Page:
Are You Preparing Enough for Retirement?

Just in case Main Street was feeling any better about their personal finances, a new report provides a dismal picture for future retirees around the world.Screen Shot 2013-02-20 at 10.18.58 AM

Saving for retirement is a global problem. On average, people expect retirement to last for 18 years, but only estimate their savings to last for ten years, according to the latest Future of Retirement report from HSBC, which is based on research from more than 15,000 people across 15 countries. The eight-year difference between retirement longevity and savings is especially concerning since health and other related costs typically rise in the second half of retirement.

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Simon Williams, HSBC Group Head of Wealth Management, explains, “Many people are still not saving adequately for old age – and the shortfall has got worse. The economic downturn has affected the level of retirement savings for one in four people, storing up problems for the decades to come. Many of these people expect to rely on the state. This creates problems for governments. It will put an unsustainable strain on public healthcare, transport and housing provision.”

People told HSBC that to continue a comfortable standard of living in their golden years, they would need 78 percent of their current income. However, this appears to be a pipe dream for many.Screen Shot 2013-02-20 at 11.15.03 AM

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Forty-eight percent of those surveyed said they have never saved towards their retirement, with more non-savers coming from high-income countries. Over half admit they are not preparing adequately to achieve a comfortable retirement.

Playing catch-up does not appear to be an option.

The report explains, “It is concerning that a large number of those who are under-prepared don’t think that they can make up their current retirement income shortfall. More than 1-in-6 of those who are under-preparing thought this, and not surprisingly this doubles to 36 percent of those approaching retirement, but even those aged under 35 thought that they could not make up their current retirement income shortfall, in spite of having over 30 years to go until they are likely to retire.”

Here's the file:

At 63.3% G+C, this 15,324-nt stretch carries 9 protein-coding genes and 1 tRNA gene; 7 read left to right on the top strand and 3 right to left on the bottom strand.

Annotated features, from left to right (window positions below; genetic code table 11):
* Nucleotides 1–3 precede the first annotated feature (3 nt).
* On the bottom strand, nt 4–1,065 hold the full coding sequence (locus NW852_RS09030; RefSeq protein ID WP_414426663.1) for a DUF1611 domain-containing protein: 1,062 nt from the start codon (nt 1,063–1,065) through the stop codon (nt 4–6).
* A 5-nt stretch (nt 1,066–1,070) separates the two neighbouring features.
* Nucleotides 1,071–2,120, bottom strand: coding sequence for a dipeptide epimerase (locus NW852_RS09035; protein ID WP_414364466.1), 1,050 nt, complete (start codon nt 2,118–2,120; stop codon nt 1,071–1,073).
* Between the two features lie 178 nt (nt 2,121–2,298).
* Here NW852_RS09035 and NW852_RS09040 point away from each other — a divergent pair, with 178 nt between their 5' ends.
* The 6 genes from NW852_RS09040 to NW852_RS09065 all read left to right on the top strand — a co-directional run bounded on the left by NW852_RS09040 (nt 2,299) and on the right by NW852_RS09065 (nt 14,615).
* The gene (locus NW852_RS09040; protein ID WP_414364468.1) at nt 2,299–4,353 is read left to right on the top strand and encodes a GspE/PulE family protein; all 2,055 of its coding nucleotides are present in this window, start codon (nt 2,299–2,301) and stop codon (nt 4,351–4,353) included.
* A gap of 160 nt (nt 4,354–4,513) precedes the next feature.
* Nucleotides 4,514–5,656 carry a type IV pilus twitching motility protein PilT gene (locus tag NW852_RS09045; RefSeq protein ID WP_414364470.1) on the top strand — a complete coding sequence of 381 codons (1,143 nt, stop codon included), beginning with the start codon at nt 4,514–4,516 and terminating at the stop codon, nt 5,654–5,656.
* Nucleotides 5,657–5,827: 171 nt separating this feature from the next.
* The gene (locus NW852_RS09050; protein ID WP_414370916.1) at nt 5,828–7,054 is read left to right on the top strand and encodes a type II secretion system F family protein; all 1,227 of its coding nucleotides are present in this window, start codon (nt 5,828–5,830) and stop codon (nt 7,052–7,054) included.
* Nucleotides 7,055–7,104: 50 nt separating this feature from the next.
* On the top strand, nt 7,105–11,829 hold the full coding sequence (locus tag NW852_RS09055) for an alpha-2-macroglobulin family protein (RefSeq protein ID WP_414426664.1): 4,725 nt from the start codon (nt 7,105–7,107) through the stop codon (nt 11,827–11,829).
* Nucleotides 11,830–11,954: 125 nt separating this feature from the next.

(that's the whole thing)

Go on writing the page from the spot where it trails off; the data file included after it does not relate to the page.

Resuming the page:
Sadly, more than 30 percent of respondents expect to rely on the state for their main source of retirement income. Obviously, this is a dangerous strategy given the condition of governments and demographics around the world.

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By 2050, the number of people over the age of 60 will match those under the age of 15, with retirees accounting for about 1-in-5 people on the planet, according to the United Nations. Although there are currently four people of working age for every person over 65, it is estimated to drop to only two people of working age by 2060.

There are many challenges facing people trying to save for retirement. Eighty-four percent of people said their ability to save for retirement was significantly impacted by a life event. The most popular life event hindering savers was buying a home, with 36 percent naming the transaction as the top obstacle. It was followed by becoming unemployed (26 percent), the current economic downturn (26 percent), paying for a children’s education (24 percent), and getting into debt or financial difficulty (22 percent).

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On average, HSBC finds that life events affected people’s levels of retirement saving for 4 years, following their most impactful life event. Furthermore, younger people were more likely to suffer from unforeseen life events, with 25-34 year olds being around three times more likely to borrow money to help fill in budget gaps, compared to those over the age of 65.

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Against the backdrop of record low interest rates courtesy of central banks around the globe, and equity markets that are still trying to recapture previous highs made before the financial crisis, many people would rather save for short-term goals than retirement.

Over half expect their income to decline in retirement, but not in proportion to outgoings.

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The report explains, “When asked if for a year they could only afford to save for one option, 43 percent of respondents said they would be more likely to prioritise saving for a holiday over saving for retirement. There is a distinct difference in savings priorities around the world: those in Western economies like the UK, Australia, and Mexico appear to favour short-term savings goals like holidays, whereas those in Asian economies like India, Hong Kong, Singapore, and Malaysia appear more orientated towards long-term goals such as retirement.”

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